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These results are exactly the same as for the vertical motion discussed in the previous section. Interestingly, work along any incline that reaches same height is same. The objects released from a given height will have same velocity and kinetic energy, irrespective of the length of incline involved.
The work, kinetic energy and velocity are independent of path between end points, provided the vertical height is same in all cases. This is even true for curved path. Any curved path can be considered to be series of linear path having horizontal and vertical components. As horizontal component is not relevant, vertical components sum up to the net height.
We must, however, emphasize that this is not a general result, but specific to gravity and other conservative forces (we shall define this concept in a separate module.). For example, if the surfaces are rough, then block will not be able to retain its kinetic energy on the return to initial position of projection due to friction, which is not a conservative force.
In the nutshell, we have learned following characterizing features of the motion of block acted upon by gravity alone :
We must understand that work by force due to gravity for a given displacement is independent of the presence of other forces. The work done by gravity remains same. When other forces are also present, “work-kinetic energy” theorem has following form :
$$\begin{array}{l}\Rightarrow {K}_{f}-{K}_{i}={W}_{G}+{W}_{F}\end{array}$$
where ${W}_{G}$ and ${W}_{F}$ are the work done by the gravity and other force(s).
Here, work done by other external force(s) may be analyzed with respect to following different conditions :
In the first two cases, initial and final kinetic energy are same. Hence,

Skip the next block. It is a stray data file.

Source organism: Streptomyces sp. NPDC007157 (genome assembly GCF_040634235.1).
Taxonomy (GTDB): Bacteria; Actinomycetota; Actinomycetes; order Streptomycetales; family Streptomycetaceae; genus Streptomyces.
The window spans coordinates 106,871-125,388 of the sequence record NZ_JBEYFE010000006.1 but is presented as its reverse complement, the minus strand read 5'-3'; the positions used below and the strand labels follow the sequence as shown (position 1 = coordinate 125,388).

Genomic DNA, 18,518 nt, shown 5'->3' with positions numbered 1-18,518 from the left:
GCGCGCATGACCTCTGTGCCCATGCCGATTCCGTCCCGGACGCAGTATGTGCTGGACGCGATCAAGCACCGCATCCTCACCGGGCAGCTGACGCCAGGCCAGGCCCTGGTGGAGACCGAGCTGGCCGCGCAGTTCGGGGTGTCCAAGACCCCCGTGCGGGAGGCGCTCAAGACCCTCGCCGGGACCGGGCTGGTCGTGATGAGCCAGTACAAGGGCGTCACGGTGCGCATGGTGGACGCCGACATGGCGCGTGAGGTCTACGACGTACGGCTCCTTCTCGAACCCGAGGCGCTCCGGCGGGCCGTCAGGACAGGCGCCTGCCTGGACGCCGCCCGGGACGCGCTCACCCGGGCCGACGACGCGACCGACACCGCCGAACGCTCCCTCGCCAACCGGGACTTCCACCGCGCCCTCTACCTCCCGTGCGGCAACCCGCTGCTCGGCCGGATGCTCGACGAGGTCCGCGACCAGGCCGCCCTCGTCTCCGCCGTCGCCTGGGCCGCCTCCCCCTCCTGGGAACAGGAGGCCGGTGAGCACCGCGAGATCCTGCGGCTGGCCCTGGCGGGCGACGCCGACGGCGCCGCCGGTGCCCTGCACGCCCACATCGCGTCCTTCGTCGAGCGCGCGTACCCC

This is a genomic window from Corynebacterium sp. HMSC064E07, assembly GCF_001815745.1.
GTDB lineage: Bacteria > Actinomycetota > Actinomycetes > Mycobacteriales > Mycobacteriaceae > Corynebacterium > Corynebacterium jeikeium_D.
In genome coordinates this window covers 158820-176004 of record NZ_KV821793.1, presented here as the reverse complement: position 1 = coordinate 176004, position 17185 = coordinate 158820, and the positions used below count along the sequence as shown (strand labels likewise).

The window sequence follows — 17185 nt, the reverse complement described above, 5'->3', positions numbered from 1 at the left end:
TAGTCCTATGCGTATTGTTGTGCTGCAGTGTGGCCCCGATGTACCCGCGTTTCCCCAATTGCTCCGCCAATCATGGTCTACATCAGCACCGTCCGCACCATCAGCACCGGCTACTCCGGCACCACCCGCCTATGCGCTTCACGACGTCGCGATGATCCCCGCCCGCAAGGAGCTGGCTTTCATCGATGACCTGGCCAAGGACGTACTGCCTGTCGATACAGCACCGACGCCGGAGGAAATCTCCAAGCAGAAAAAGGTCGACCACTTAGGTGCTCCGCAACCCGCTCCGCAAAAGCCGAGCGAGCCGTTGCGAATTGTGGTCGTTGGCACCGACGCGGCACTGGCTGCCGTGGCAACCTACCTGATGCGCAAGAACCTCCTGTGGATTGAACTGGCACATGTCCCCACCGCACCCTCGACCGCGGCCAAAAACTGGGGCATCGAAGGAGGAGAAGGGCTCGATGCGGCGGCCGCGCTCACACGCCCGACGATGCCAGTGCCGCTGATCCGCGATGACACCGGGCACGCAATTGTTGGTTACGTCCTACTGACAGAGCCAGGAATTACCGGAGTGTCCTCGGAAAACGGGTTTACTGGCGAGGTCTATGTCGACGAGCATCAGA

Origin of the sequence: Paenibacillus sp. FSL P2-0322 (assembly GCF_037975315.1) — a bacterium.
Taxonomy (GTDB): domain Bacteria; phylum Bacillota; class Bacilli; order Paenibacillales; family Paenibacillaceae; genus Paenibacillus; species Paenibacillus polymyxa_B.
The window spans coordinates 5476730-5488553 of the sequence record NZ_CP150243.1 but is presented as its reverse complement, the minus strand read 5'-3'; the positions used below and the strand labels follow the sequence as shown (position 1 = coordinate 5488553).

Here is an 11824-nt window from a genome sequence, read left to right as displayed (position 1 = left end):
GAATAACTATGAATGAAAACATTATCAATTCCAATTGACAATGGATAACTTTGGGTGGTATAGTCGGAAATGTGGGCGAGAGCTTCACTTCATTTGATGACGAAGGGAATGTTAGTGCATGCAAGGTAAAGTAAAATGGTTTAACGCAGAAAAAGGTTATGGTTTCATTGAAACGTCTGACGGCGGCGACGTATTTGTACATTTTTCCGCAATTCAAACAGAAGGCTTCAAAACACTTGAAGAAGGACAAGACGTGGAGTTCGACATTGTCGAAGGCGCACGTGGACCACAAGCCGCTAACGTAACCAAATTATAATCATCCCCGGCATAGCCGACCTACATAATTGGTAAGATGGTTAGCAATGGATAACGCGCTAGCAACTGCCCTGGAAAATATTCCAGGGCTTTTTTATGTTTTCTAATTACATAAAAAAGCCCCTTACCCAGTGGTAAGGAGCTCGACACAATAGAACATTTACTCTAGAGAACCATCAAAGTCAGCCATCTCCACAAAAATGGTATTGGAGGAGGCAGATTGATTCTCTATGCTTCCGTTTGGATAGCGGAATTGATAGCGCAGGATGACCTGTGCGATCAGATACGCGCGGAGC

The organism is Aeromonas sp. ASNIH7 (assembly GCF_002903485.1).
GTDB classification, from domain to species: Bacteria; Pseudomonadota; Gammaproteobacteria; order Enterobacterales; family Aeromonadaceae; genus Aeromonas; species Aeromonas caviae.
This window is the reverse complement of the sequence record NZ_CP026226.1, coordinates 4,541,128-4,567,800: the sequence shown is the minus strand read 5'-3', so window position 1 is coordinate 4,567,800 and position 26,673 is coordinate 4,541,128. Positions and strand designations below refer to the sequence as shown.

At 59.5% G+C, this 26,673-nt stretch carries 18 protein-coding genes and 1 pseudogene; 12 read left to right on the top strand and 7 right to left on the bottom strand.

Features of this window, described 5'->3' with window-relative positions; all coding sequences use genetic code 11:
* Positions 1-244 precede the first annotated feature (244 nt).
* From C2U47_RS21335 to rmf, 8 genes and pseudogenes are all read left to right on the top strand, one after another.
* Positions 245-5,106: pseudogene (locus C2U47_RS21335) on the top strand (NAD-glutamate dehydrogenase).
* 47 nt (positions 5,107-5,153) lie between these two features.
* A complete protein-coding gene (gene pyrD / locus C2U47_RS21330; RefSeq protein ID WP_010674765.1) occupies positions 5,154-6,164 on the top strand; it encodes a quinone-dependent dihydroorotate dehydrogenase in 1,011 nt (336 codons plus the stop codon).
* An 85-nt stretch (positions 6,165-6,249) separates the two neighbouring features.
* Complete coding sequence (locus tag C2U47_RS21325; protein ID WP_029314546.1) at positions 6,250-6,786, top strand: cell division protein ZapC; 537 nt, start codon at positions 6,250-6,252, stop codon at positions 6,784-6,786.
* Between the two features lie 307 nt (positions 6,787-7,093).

$$\begin{array}{l}\Rightarrow {K}_{f}-{K}_{i}={W}_{G}+{W}_{F}=0\\ \Rightarrow {W}_{F}=-{W}_{G}\end{array}$$
This is an important result. The work done by other force(s) is same as that by gravity, but with a negative sign (we have already discussed such case in previous module). This feature of motion, when end conditions are same, facilitates computation of work by other forces a great deal, as we need not be concerned of the external force other than gravity. We simply compute the work by gravitational force. The work by other external force(s) is equal to the work by gravity with a negative sign.
In third case, kinetic energies at end points are not same. The difference in kinetic energy during a motion is equal to the net work done by all forces. In this case, we can not consider work by other forces to be equal in magnitude to that by gravity. Instead, we would require to find individual force by force analysis and then compute work by each force individually.
Problem : A lift, weighing 1000 kg, is raised vertically by a string - pulley arrangement with an upward acceleration of 1 $m/{s}^{2}$ . If the initial speed of the lift is 2 m/s, find the speed attained by the lift after traveling a vertical distance of 10 m.
Solution : Here, lift is moving with upward acceleration of 1 $m/{s}^{2}$ . It means that velocities in the beginning and end are not same. Therefore, work done by gravity and tension is not zero.
Now, work done by gravity is :
$$\begin{array}{l}\Rightarrow {W}_{G}=-mgy=-1000x10x10=-100000\phantom{\rule{2pt}{0ex}}J\end{array}$$
In order to know the work done by the tension, we need to know the tension. Note here that work by tension is not equal to work by gravity as in earlier case. From, free body diagram, we have :
$$\begin{array}{l}\Rightarrow T-mg=ma\\ \Rightarrow T=m(g+a)=1000x(10+1)=11000\phantom{\rule{2pt}{0ex}}N\end{array}$$
Work done by tension in the string is :
$$\begin{array}{l}\Rightarrow {W}_{T}=Txy\\ \Rightarrow {W}_{T}=11000x10=110000\phantom{\rule{2pt}{0ex}}J\end{array}$$
Using “work - kinetic energy” theorem, we have :
$$\begin{array}{l}{K}_{f}-{K}_{i}={W}_{G}+{W}_{F}=-100000+110000=10000\phantom{\rule{2pt}{0ex}}J\\ \Rightarrow \frac{1}{2}m({{v}_{f}}^{2}-{{v}_{i}}^{2})=10000\end{array}$$
$$\begin{array}{l}\Rightarrow {{v}_{f}}^{2}=\frac{2x10000}{m}+{{v}_{i}}^{2}\end{array}$$
$$\begin{array}{l}\Rightarrow {{v}_{f}}^{2}=20+{2}^{2}\\ \Rightarrow {{v}_{f}}^{2}=24\\ \Rightarrow {v}_{f}=4.9\phantom{\rule{2pt}{0ex}}m/s\end{array}$$
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